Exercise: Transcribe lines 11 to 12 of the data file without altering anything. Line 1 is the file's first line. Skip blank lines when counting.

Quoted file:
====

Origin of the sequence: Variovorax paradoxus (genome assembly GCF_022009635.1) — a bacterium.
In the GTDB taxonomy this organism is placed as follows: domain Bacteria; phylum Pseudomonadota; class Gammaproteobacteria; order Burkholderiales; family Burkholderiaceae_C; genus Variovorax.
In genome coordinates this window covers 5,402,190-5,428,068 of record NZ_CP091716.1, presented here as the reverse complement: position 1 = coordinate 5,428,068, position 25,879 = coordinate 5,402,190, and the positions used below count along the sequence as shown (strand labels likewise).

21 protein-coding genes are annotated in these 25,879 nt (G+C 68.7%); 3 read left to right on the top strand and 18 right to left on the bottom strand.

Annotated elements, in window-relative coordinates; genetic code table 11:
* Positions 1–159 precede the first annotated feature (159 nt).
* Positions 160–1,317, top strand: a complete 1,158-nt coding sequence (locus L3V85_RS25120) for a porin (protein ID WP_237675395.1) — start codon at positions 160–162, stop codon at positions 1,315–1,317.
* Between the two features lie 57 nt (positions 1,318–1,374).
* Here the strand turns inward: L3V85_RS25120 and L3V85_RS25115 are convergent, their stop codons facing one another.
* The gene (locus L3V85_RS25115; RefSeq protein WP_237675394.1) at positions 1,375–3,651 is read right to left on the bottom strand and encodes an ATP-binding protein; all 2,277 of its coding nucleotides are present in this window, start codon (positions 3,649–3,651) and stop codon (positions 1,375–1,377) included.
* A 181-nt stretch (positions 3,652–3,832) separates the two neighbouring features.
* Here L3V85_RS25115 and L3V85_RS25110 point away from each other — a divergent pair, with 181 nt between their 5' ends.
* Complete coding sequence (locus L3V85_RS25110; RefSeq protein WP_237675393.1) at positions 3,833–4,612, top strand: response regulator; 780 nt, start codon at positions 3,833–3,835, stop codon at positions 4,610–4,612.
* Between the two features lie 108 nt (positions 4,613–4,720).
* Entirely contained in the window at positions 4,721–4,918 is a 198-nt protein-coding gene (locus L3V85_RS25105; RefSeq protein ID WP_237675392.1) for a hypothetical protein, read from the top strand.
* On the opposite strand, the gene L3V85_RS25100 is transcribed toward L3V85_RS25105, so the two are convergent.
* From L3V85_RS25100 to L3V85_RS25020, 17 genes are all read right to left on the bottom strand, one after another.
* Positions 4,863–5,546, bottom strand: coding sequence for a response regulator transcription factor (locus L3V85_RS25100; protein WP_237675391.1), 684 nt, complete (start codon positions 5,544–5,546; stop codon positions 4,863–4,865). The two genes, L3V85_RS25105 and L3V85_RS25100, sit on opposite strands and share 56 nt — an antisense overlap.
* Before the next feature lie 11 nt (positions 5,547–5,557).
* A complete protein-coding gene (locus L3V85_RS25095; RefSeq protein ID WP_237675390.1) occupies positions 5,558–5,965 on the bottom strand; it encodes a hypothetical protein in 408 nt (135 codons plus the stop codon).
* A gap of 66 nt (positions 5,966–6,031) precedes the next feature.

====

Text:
* A 181-nt stretch (positions 3,652–3,832) separates the two neighbouring features.
* Here L3V85_RS25115 and L3V85_RS25110 point away from each other — a divergent pair, with 181 nt between their 5' ends.